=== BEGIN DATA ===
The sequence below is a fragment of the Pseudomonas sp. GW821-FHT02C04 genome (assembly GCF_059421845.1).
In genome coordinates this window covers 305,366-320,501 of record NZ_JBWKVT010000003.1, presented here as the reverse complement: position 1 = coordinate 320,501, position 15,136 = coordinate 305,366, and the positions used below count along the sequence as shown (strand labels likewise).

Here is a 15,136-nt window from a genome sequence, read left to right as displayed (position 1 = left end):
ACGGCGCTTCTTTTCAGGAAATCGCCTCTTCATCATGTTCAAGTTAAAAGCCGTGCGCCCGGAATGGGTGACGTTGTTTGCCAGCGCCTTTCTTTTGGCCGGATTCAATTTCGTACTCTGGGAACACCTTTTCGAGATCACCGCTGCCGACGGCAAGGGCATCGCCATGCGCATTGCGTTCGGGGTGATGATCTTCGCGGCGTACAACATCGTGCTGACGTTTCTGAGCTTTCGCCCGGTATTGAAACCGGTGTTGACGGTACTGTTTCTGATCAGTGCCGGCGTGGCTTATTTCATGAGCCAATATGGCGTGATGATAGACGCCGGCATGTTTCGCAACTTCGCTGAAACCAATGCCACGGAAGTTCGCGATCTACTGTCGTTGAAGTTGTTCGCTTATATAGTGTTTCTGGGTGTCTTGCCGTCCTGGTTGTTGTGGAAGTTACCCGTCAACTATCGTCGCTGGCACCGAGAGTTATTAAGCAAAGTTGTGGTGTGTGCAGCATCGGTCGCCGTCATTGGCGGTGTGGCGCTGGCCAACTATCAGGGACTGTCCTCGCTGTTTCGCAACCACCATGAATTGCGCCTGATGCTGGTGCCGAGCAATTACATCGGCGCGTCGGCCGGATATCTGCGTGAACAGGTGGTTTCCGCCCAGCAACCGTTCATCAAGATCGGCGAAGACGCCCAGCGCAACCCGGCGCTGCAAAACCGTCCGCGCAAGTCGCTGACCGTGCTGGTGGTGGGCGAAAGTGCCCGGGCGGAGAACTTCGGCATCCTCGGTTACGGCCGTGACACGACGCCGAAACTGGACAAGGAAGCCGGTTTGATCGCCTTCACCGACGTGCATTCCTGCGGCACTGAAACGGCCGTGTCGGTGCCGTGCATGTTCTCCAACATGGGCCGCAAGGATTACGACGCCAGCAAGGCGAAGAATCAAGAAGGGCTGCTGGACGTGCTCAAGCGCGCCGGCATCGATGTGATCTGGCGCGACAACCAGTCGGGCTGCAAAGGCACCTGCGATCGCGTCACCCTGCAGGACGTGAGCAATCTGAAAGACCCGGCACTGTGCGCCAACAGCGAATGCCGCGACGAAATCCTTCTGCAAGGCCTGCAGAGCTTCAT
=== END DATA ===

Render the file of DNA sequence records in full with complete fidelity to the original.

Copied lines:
The sequence below is a fragment of the Pseudomonas sp. GW821-FHT02C04 genome (assembly GCF_059421845.1).
In genome coordinates this window covers 305,366-320,501 of record NZ_JBWKVT010000003.1, presented here as the reverse complement: position 1 = coordinate 320,501, position 15,136 = coordinate 305,366, and the positions used below count along the sequence as shown (strand labels likewise).

Here is a 15,136-nt window from a genome sequence, read left to right as displayed (position 1 = left end):
ACGGCGCTTCTTTTCAGGAAATCGCCTCTTCATCATGTTCAAGTTAAAAGCCGTGCGCCCGGAATGGGTGACGTTGTTTGCCAGCGCCTTTCTTTTGGCCGGATTCAATTTCGTACTCTGGGAACACCTTTTCGAGATCACCGCTGCCGACGGCAAGGGCATCGCCATGCGCATTGCGTTCGGGGTGATGATCTTCGCGGCGTACAACATCGTGCTGACGTTTCTGAGCTTTCGCCCGGTATTGAAACCGGTGTTGACGGTACTGTTTCTGATCAGTGCCGGCGTGGCTTATTTCATGAGCCAATATGGCGTGATGATAGACGCCGGCATGTTTCGCAACTTCGCTGAAACCAATGCCACGGAAGTTCGCGATCTACTGTCGTTGAAGTTGTTCGCTTATATAGTGTTTCTGGGTGTCTTGCCGTCCTGGTTGTTGTGGAAGTTACCCGTCAACTATCGTCGCTGGCACCGAGAGTTATTAAGCAAAGTTGTGGTGTGTGCAGCATCGGTCGCCGTCATTGGCGGTGTGGCGCTGGCCAACTATCAGGGACTGTCCTCGCTGTTTCGCAACCACCATGAATTGCGCCTGATGCTGGTGCCGAGCAATTACATCGGCGCGTCGGCCGGATATCTGCGTGAACAGGTGGTTTCCGCCCAGCAACCGTTCATCAAGATCGGCGAAGACGCCCAGCGCAACCCGGCGCTGCAAAACCGTCCGCGCAAGTCGCTGACCGTGCTGGTGGTGGGCGAAAGTGCCCGGGCGGAGAACTTCGGCATCCTCGGTTACGGCCGTGACACGACGCCGAAACTGGACAAGGAAGCCGGTTTGATCGCCTTCACCGACGTGCATTCCTGCGGCACTGAAACGGCCGTGTCGGTGCCGTGCATGTTCTCCAACATGGGCCGCAAGGATTACGACGCCAGCAAGGCGAAGAATCAAGAAGGGCTGCTGGACGTGCTCAAGCGCGCCGGCATCGATGTGATCTGGCGCGACAACCAGTCGGGCTGCAAAGGCACCTGCGATCGCGTCACCCTGCAGGACGTGAGCAATCTGAAAGACCCGGCACTGTGCGCCAACAGCGAATGCCGCGACGAAATCCTTCTGCAAGGCCTGCAGAGCTTCAT